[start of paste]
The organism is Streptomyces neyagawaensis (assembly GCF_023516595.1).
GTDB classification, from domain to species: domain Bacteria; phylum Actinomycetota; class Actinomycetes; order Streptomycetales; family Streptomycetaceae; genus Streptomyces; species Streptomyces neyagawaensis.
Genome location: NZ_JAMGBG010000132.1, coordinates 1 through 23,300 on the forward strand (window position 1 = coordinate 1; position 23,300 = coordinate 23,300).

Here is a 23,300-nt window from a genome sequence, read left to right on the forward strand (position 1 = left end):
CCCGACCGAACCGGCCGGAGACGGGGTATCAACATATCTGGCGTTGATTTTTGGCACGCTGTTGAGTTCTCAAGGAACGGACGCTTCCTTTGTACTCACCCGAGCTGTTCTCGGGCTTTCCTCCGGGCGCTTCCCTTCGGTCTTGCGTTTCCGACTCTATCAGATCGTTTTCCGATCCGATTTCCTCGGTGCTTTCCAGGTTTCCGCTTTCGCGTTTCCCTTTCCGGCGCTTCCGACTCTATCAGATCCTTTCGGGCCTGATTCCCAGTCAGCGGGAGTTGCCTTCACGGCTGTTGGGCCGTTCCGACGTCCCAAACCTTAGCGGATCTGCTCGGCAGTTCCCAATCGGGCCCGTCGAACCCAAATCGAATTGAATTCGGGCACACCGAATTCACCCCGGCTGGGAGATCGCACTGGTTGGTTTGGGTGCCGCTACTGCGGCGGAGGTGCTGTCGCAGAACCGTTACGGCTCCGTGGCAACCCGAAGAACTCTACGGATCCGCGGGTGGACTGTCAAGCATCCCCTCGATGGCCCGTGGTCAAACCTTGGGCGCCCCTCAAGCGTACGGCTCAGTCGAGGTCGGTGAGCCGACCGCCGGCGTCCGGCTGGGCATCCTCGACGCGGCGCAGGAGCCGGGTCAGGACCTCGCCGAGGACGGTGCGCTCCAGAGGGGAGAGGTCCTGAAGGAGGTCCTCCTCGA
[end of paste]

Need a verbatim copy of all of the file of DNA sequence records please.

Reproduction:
The organism is Streptomyces neyagawaensis (assembly GCF_023516595.1).
GTDB classification, from domain to species: domain Bacteria; phylum Actinomycetota; class Actinomycetes; order Streptomycetales; family Streptomycetaceae; genus Streptomyces; species Streptomyces neyagawaensis.
Genome location: NZ_JAMGBG010000132.1, coordinates 1 through 23,300 on the forward strand (window position 1 = coordinate 1; position 23,300 = coordinate 23,300).

Here is a 23,300-nt window from a genome sequence, read left to right on the forward strand (position 1 = left end):
CCCGACCGAACCGGCCGGAGACGGGGTATCAACATATCTGGCGTTGATTTTTGGCACGCTGTTGAGTTCTCAAGGAACGGACGCTTCCTTTGTACTCACCCGAGCTGTTCTCGGGCTTTCCTCCGGGCGCTTCCCTTCGGTCTTGCGTTTCCGACTCTATCAGATCGTTTTCCGATCCGATTTCCTCGGTGCTTTCCAGGTTTCCGCTTTCGCGTTTCCCTTTCCGGCGCTTCCGACTCTATCAGATCCTTTCGGGCCTGATTCCCAGTCAGCGGGAGTTGCCTTCACGGCTGTTGGGCCGTTCCGACGTCCCAAACCTTAGCGGATCTGCTCGGCAGTTCCCAATCGGGCCCGTCGAACCCAAATCGAATTGAATTCGGGCACACCGAATTCACCCCGGCTGGGAGATCGCACTGGTTGGTTTGGGTGCCGCTACTGCGGCGGAGGTGCTGTCGCAGAACCGTTACGGCTCCGTGGCAACCCGAAGAACTCTACGGATCCGCGGGTGGACTGTCAAGCATCCCCTCGATGGCCCGTGGTCAAACCTTGGGCGCCCCTCAAGCGTACGGCTCAGTCGAGGTCGGTGAGCCGACCGCCGGCGTCCGGCTGGGCATCCTCGACGCGGCGCAGGAGCCGGGTCAGGACCTCGCCGAGGACGGTGCGCTCCAGAGGGGAGAGGTCCTGAAGGAGGTCCTCCTCGA